Sunday, September 06, 2009

The cyber touch

Well, I've jumped on the bandwagon, albeit a bit cautiously, and joined up with Twitter, so if you're interested and would like to find out what I think or am thinking, hop on the bandwagon with me. I'm still not sure how it will be working without a net -- a cell phone for the rest of the world -- since I do not have and have no intentions of getting one. After all, I work at home and don't travel all that much, so why add another expense I'll have to lose the rest of my weekends working to support? I'll stay out of that particular end of the tech pool, at least for now.

One quite divine femme wrote about how easy it is to misunderstand a simple flirtation online and turn it into a budding romance -- or first step on the stalker trail. It's something I have lots of first-hand experience in.

My profiles are pretty businesslike, fact-based information with a bit of word play that have been misconstrued as flirtations and come-ons. They have garnered me quite a few propositions and numerous proposals of marriage. I could say I don't get it, but I do because I used to be the voice on the line that spun fantasies and helped men find the orgasm within. That's writer code for phone sex operator. It was many years ago, but a sexy voice, a creative and imaginative mind, coupled with a way with words and it's a recipe for instant romance. Funny isn't it that I really don't care much for hard core romance?

I shouldn't say I don't care for romance because I love romantic gestures and romantic men. I even appreciate romantic women; I'm one after all, bearskin rug in front of a fireplace in a snowed-in cabin is the essence of romance when you add a glass of wine or champagne, fresh strawberries or a decadent cheesecake to share with the lust man of your dreams (or at least my dreams). But to read some of the romance novels that have gone from bordering on soft porn right into hard core porn is a little much and my un-favorite romance is the saccharine sweet kind that drip syrup and relies on a formulaic approach. I'm not against any other kind of romance; the world needs a lot more romance and men need to learn about romantic gestures.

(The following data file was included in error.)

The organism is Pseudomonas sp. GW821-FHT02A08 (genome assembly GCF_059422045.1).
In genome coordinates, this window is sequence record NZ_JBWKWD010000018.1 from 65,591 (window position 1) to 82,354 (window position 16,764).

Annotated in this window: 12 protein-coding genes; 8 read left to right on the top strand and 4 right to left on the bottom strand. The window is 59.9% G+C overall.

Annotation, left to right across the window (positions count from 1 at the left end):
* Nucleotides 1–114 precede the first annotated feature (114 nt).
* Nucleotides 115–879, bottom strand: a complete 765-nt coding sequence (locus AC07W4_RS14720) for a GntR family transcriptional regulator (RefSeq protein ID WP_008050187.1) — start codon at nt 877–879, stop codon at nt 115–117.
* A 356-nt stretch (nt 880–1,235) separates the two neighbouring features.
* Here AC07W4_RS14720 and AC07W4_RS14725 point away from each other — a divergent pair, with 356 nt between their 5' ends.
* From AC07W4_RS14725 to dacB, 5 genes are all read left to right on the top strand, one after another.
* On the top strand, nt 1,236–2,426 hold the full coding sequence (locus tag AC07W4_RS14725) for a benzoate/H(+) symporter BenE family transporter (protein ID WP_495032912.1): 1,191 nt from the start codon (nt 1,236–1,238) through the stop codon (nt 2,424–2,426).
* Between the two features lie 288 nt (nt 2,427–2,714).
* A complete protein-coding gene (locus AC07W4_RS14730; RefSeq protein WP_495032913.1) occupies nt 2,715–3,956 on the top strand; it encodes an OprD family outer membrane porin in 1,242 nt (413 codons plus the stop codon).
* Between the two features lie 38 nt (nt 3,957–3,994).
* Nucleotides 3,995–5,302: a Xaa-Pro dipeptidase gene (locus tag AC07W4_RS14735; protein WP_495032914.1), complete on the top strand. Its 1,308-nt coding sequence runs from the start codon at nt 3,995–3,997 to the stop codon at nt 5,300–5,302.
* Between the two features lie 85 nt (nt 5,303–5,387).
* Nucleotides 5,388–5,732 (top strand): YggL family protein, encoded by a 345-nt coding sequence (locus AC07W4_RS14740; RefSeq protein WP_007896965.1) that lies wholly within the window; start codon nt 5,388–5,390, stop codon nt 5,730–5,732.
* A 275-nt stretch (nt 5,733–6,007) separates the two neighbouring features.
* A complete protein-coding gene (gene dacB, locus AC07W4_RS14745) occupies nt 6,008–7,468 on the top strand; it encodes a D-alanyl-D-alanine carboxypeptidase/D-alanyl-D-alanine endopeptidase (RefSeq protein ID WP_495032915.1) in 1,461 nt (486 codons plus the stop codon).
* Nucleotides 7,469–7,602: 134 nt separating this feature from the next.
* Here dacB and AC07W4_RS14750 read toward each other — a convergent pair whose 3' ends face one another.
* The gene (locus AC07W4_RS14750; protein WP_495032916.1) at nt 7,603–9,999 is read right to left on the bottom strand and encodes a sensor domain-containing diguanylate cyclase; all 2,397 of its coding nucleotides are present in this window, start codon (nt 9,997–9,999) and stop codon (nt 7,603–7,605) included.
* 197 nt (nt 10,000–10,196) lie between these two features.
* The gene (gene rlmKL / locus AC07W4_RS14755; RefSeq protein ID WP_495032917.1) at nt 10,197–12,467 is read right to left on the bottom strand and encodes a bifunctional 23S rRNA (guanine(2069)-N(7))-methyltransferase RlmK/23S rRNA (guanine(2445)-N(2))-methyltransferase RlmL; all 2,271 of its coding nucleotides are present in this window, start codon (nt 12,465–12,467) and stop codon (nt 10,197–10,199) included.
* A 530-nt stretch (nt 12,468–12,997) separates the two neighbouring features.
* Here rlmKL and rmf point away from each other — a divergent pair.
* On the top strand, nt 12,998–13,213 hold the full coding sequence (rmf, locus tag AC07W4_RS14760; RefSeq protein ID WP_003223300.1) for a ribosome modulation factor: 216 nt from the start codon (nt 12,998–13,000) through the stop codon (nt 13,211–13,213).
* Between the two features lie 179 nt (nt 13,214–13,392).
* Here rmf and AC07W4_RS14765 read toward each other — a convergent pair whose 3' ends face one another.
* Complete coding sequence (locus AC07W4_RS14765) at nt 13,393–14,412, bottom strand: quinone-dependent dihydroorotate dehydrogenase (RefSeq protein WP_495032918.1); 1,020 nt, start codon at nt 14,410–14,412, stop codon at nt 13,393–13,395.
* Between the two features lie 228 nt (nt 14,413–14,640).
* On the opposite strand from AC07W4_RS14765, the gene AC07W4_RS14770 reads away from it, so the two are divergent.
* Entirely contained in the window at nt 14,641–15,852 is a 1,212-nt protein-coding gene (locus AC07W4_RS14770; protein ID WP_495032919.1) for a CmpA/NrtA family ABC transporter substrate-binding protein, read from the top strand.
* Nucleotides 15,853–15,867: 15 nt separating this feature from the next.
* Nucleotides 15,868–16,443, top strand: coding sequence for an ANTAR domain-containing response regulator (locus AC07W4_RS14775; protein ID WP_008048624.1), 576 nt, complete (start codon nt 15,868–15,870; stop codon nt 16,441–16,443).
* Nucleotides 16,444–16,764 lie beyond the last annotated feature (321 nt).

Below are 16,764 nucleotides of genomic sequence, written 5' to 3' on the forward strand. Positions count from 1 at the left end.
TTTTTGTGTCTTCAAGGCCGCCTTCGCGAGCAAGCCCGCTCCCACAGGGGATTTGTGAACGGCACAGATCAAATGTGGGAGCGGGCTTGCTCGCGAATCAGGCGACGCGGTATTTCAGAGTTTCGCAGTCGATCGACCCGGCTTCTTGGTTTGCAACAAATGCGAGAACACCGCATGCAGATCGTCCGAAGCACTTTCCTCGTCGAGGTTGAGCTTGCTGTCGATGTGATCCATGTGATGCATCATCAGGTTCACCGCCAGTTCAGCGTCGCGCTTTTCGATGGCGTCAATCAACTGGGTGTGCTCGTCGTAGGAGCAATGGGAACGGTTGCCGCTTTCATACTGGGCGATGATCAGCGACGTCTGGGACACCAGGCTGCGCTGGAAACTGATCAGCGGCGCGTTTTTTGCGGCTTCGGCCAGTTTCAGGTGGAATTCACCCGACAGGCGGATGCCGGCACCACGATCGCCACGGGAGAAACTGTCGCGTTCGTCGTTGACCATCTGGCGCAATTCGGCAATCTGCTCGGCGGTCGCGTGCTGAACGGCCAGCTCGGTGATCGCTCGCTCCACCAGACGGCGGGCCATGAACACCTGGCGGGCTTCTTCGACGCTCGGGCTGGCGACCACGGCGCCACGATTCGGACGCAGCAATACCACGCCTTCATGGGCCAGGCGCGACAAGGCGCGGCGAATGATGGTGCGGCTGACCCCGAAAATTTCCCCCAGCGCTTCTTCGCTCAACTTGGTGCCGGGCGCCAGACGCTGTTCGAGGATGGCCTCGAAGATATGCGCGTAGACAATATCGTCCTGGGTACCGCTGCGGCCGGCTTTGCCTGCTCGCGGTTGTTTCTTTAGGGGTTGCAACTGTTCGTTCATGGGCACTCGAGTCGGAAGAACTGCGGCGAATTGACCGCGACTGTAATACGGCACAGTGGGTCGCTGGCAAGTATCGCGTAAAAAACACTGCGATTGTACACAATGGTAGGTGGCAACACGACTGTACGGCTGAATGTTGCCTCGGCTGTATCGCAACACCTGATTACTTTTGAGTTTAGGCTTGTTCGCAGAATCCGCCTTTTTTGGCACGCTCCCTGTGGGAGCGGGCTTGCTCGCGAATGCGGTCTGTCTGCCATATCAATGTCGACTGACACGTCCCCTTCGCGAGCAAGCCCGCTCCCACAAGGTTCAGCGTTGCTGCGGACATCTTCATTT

Dracula by Bram Stoker was definitely romantic, but it wasn't the blatant in-your-face romance and sex that hits the top of the Romantic Times Best Sellers list over and over. There's nothing more thrilling, or frankly more sexual and erotic, than being bitten on the neck. Think about it in more anatomic terms. In the 19th century, writing about sex was confined to a very profitable and lively niche called pornography, and 19th century pornography is every bit as racy and provocative as anything written today, even more so, if you want my opinion. Yes, I have read it. Everyone should. Pornography has been around since men first learned that charcoal would make marks on cave walls. Emperor Tiberius was a great connoisseur and consumer of pornography and locked himself away in his villa and gorged himself into a Dorian Gray picture stupor until he died. Dracula isn't pornographic, but it is erotic.

The act of a vampire sinking his teeth into a woman's vulnerable and unprotected neck to drink her blood is very erotic, but you knew that. It is in a way a substitute for sex. The act of intercourse requires the man to sink a part of his anatomy into a woman's most intimate essence, the deep, warm recesses of her femaleness.